Cape Town - Major-General Peter Jacobs paces back and forth while briefing members of the SAPS on parade who will be taking part in a raid on Friday.

His voice echoes around the warehouse where nyalas and other police vehicles are parked.

Members of the media wait outside as the logistics of the operation are explained to the police.

“This is the start of the next five weeks which is the active part of the festive season,” Jacobs explains after the briefing.

“This weekend is where we are starting with full-scale activity. We need to make the impact felt now.”

The police break off into smaller teams and the final briefing takes place before they walk to their vehicles.

Operations like this take place every day in Cape Town, says Lieutenant Lance Goliath.

The operation, focusing mainly on gang areas, involves a large number of officers split into groups with each targeting a different area.

A long convoy snakes its way through the narrow streets of Manenberg, splitting up at a T-junction, both teams speeding up as they head off in different directions.

After a few sharp turns both sets of vehicles converge on a house from different directions. Doors open and members of the police stream out and file through the open front gate on to the property.

Six shacks are visible on the property, built around a brick house.

The officers fan out, and head for the various doors of the buildings. After a lot of shouting, a man wearing only boxers appears at the doorway of the main house.

The police go inside and begin their search.

People are searched in the yard. One officer looks inside the overflowing wheelie bins, dogs barely move as their eyes follow the movement of officers.

An officer walks out of the house and mutters: “There must be more here,” after telling a colleague that a parcel of dagga has been found in the house.

He is right. A paint tin, half-filled with small plastic bags of dagga is found in another room.

This police team has its first haul of the day with an estimated street value of over R1 000.

The raid on the house lasts a little over 10 minutes; the team moves out as quickly as it moved in.

The man who appeared in the doorway in his boxers is marched out of the house. People walking past don’t even look twice as he is put in the back of a police van.

As soon as the van door shuts, the other cars move back into convoy to head for their next target.

Vans with flashing lights block a main road to allow the convoy a safe passage into another area of Manenberg.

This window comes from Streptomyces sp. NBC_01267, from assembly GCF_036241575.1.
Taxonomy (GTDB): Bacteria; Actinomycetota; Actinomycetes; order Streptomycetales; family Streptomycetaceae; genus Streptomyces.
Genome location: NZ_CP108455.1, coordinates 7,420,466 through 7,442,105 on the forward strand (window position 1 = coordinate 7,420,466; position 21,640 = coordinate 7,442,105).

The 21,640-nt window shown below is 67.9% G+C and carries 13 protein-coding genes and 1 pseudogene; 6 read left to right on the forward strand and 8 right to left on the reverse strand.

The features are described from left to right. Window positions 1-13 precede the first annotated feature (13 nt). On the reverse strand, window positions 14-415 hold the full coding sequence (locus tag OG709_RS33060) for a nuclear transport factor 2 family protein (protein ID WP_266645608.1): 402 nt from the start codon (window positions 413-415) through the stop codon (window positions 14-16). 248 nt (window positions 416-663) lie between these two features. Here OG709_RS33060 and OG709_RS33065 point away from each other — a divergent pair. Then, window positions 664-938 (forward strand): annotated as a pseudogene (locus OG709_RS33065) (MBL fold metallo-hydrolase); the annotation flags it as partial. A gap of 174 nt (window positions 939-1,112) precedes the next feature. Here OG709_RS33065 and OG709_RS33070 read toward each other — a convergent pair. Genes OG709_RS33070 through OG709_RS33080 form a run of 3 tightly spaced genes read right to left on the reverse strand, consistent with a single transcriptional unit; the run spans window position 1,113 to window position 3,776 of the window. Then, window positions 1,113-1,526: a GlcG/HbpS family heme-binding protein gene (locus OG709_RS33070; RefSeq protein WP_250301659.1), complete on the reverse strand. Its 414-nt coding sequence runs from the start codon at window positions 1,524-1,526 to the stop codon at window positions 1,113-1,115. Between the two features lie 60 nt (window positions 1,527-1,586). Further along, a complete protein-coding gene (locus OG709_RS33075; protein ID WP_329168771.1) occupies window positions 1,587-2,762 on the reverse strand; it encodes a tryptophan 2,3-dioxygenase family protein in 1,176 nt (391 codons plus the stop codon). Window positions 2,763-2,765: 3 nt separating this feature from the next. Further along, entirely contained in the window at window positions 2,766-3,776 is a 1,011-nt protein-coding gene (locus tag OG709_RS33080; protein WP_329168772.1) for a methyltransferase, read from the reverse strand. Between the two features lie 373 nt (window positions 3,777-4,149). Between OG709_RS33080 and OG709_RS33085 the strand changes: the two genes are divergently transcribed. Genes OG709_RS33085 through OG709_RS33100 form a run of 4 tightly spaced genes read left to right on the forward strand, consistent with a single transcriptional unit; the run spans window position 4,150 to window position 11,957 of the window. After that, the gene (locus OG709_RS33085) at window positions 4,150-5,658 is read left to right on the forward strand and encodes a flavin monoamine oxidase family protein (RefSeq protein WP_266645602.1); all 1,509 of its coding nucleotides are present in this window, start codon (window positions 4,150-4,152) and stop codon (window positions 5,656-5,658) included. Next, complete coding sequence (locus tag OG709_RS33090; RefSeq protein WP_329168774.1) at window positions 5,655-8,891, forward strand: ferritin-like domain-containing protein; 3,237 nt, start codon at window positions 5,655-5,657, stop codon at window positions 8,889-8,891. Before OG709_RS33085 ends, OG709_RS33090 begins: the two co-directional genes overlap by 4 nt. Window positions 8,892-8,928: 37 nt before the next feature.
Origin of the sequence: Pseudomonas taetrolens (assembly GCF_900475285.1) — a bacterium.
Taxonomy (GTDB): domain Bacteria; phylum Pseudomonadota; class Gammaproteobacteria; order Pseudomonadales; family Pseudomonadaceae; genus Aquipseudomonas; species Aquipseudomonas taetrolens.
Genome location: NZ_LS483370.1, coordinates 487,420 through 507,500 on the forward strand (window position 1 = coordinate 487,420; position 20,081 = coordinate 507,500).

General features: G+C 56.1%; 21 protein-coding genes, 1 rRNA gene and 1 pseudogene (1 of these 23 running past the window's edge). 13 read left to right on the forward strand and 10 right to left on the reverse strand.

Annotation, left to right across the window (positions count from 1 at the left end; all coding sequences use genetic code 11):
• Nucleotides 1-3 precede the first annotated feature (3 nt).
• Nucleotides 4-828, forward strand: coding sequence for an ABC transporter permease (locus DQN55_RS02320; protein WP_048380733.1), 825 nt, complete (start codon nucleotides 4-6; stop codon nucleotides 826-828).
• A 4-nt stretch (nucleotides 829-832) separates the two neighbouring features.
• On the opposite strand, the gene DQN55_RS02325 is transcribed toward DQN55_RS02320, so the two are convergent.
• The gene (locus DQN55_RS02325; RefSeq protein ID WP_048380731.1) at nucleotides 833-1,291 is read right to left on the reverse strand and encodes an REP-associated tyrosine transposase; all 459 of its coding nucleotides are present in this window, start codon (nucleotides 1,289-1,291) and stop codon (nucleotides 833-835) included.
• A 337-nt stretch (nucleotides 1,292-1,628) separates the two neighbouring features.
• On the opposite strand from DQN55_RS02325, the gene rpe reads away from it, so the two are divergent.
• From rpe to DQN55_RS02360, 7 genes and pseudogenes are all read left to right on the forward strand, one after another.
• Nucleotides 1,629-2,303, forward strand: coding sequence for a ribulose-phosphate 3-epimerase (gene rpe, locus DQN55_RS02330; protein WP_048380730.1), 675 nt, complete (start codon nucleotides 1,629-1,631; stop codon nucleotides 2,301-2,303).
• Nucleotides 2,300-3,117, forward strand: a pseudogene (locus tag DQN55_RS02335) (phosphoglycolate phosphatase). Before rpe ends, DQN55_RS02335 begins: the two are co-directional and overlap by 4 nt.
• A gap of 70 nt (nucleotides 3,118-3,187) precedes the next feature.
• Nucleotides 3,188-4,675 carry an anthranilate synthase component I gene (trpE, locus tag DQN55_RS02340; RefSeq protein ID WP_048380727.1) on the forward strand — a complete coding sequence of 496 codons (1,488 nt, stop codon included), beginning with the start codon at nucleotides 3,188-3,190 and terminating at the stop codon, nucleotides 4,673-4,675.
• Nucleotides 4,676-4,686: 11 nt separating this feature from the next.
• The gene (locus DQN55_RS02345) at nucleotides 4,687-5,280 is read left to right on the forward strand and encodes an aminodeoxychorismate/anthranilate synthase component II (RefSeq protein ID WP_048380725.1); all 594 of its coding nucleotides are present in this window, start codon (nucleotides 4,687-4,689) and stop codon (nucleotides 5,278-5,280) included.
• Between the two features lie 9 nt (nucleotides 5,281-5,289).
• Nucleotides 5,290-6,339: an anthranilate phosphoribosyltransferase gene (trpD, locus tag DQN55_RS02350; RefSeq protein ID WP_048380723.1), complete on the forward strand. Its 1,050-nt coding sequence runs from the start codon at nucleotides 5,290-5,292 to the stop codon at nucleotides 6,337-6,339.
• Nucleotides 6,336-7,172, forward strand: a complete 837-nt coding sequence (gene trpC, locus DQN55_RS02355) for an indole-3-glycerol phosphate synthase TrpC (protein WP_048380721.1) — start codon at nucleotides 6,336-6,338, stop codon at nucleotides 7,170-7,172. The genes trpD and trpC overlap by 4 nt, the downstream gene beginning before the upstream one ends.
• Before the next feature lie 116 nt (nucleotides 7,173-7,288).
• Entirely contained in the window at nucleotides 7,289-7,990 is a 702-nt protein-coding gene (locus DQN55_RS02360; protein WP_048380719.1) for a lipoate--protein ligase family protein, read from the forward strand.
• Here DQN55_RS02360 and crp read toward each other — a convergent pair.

At one house officers are met with barks and snarls from a dog the size of a small lion. It jumps up against a metal gate set into a high, face-brick wall that resembles a fortress.

An officer stares down at the dog and it starts to back away, still snarling.

“This house gives us a lot of trouble,” an officer says.

A journalist walks from neighbour to neighbour in a futile attempt to get comments. No one wants to talk.

Shouts are heard from a second floor window. Officers lean out pointing to a small parcel in the snarling hound’s enclosure. Three officers try to reach the package through the fence without getting too close to the dog.

At the same time, a young man wearing an American flag draped around his neck is led out of the house.

The arresting officer holds the suspect in one hand while clutching a tied-up red and white scarf containing drugs in the other.

The suspect’s personal belongings are taken off him while he is quizzed on his gang affiliations and age.

Other officers open the scarf to examine the contents - a number of packets of tik and a pill bottle containing mandrax.

The notorious John Down Walk in Hanover Park is next on the list. John Down Walk is a territory of the Mongrels Gang and has been the scene of many shootings in the past few months.

The blocks of flats are surrounded by corrugated-iron structures with many walkways and narrow routes between them.

“This is why they always manage to vanish,” one officer says, pointing down one of the walkways.

People fill the streets to watch the action. Some of the residents chat to the officers, who they seem to know from various community events such as protest marches and peace gatherings.

Police vehicles fill the narrow streets as a search is conducted on a number of properties.

A young policeman stands guard at one entrance while his colleagues search inside.

Nothing is found on the property, but one resident remarks that it is good these searches are conducted.

According to Major-General Jacobs, the operations are not only aimed at getting drugs off the streets, but also at catching drug lords.

“If large numbers of drugs come into Cape Town they have to be distributed internally,” Jacobs explains.

“So part of the operation is to attack the routes inside Cape Town for the effective control of the drug issue.

“We are going to be focusing intensively on gangs and drug dealers,” he says. “We are going to work to ensure that we can deal with [their] activity. We are going to catch them, and once we catch them ensure that they stay in [prison].”

Cape Argus